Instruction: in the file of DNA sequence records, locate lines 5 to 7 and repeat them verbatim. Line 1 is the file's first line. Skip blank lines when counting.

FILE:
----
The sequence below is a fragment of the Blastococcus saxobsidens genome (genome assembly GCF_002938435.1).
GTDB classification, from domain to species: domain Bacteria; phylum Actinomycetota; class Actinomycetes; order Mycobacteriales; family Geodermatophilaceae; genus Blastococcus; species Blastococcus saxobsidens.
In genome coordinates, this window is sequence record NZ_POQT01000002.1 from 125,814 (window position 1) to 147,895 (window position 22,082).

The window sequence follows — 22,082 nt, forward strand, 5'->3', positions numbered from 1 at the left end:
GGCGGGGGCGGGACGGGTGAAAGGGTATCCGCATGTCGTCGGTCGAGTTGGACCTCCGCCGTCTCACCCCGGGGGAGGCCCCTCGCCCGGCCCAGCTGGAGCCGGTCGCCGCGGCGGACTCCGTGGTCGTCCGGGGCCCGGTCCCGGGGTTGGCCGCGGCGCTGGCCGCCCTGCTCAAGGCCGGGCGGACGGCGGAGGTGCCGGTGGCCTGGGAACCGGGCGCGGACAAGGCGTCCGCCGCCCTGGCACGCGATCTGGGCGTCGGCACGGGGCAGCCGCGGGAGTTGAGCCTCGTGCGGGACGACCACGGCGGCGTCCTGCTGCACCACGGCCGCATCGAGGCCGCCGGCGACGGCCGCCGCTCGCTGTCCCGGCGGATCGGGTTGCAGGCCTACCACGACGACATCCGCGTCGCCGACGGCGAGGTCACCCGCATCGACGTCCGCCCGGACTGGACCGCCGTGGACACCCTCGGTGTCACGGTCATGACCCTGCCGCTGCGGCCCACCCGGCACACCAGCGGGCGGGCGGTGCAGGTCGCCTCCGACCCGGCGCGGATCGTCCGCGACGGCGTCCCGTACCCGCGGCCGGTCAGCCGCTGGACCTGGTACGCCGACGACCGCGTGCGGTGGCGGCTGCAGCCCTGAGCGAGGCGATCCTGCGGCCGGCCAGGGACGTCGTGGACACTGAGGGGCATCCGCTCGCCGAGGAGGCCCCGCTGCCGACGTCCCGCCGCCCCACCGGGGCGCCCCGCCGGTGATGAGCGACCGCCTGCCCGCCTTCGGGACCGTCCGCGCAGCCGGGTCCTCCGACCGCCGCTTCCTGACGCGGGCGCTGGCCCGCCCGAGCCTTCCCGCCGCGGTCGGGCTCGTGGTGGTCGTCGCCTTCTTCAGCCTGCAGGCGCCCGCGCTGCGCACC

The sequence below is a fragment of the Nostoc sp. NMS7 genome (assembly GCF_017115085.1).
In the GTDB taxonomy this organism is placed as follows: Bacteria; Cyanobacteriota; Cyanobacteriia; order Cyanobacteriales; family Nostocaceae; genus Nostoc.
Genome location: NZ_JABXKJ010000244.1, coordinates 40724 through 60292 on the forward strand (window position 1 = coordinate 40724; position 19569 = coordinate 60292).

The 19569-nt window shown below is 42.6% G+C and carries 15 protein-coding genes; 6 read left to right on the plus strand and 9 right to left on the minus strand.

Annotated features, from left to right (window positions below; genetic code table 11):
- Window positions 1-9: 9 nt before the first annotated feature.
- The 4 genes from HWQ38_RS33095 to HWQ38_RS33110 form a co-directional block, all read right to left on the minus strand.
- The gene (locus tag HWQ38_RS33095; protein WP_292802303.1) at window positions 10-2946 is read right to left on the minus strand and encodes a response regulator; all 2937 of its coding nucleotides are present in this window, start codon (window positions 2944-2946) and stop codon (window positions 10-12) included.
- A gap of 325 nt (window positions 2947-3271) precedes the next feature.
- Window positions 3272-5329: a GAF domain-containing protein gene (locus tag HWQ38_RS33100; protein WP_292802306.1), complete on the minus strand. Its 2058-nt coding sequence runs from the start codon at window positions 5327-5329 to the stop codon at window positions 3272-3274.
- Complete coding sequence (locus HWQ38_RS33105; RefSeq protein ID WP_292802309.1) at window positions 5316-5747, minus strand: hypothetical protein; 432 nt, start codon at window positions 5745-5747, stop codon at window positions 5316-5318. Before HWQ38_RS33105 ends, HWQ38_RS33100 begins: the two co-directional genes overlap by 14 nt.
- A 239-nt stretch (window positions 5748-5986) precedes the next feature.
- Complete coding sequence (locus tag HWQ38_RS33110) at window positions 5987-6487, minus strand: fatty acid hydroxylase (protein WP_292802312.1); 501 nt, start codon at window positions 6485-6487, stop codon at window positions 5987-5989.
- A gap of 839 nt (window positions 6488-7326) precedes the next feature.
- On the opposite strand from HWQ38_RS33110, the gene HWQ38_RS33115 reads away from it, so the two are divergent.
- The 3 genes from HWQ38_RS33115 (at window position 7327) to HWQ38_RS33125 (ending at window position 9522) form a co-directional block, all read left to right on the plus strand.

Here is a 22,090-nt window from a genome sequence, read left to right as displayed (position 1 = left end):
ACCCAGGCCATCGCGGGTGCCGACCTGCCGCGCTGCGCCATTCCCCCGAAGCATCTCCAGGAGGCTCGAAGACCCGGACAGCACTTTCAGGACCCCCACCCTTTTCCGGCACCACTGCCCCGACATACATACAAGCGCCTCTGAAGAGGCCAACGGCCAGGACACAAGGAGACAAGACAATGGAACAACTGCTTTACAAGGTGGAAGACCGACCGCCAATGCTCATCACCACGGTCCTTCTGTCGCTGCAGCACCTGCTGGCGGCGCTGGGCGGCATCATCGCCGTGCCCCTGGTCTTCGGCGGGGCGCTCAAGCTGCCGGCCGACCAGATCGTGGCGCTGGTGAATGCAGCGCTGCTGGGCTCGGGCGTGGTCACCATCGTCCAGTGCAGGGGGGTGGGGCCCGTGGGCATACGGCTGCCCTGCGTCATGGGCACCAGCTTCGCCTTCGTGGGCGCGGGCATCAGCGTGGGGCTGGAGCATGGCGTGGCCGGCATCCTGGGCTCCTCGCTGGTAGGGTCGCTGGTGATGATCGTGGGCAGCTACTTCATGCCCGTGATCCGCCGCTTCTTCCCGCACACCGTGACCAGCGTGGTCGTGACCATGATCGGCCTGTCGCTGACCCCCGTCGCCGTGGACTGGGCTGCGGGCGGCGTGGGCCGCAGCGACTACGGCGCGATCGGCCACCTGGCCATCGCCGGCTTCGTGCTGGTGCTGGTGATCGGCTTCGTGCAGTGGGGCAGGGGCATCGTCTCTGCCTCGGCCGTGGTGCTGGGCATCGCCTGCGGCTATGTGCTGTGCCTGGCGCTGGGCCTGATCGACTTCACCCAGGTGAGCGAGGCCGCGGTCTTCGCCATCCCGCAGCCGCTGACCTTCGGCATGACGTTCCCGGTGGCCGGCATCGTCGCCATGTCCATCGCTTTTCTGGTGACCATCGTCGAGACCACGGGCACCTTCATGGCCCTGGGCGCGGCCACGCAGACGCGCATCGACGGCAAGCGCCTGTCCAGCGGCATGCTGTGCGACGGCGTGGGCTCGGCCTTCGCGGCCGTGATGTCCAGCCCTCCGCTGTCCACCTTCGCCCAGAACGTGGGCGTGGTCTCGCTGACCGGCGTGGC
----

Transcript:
GGCGGGGGCGGGACGGGTGAAAGGGTATCCGCATGTCGTCGGTCGAGTTGGACCTCCGCCGTCTCACCCCGGGGGAGGCCCCTCGCCCGGCCCAGCTGGAGCCGGTCGCCGCGGCGGACTCCGTGGTCGTCCGGGGCCCGGTCCCGGGGTTGGCCGCGGCGCTGGCCGCCCTGCTCAAGGCCGGGCGGACGGCGGAGGTGCCGGTGGCCTGGGAACCGGGCGCGGACAAGGCGTCCGCCGCCCTGGCACGCGATCTGGGCGTCGGCACGGGGCAGCCGCGGGAGTTGAGCCTCGTGCGGGACGACCACGGCGGCGTCCTGCTGCACCACGGCCGCATCGAGGCCGCCGGCGACGGCCGCCGCTCGCTGTCCCGGCGGATCGGGTTGCAGGCCTACCACGACGACATCCGCGTCGCCGACGGCGAGGTCACCCGCATCGACGTCCGCCCGGACTGGACCGCCGTGGACACCCTCGGTGTCACGGTCATGACCCTGCCGCTGCGGCCCACCCGGCACACCAGCGGGCGGGCGGTGCAGGTCGCCTCCGACCCGGCGCGGATCGTCCGCGACGGCGTCCCGTACCCGCGGCCGGTCAGCCGCTGGACCTGGTACGCCGACGACCGCGTGCGGTGGCGGCTGCAGCCCTGAGCGAGGCGATCCTGCGGCCGGCCAGGGACGTCGTGGACACTGAGGGGCATCCGCTCGCCGAGGAGGCCCCGCTGCCGACGTCCCGCCGCCCCACCGGGGCGCCCCGCCGGTGATGAGCGACCGCCTGCCCGCCTTCGGGACCGTCCGCGCAGCCGGGTCCTCCGACCGCCGCTTCCTGACGCGGGCGCTGGCCCGCCCGAGCCTTCCCGCCGCGGTCGGGCTCGTGGTGGTCGTCGCCTTCTTCAGCCTGCAGGCGCCCGCGCTGCGCACC

The sequence below is a fragment of the Nostoc sp. NMS7 genome (assembly GCF_017115085.1).
In the GTDB taxonomy this organism is placed as follows: Bacteria; Cyanobacteriota; Cyanobacteriia; order Cyanobacteriales; family Nostocaceae; genus Nostoc.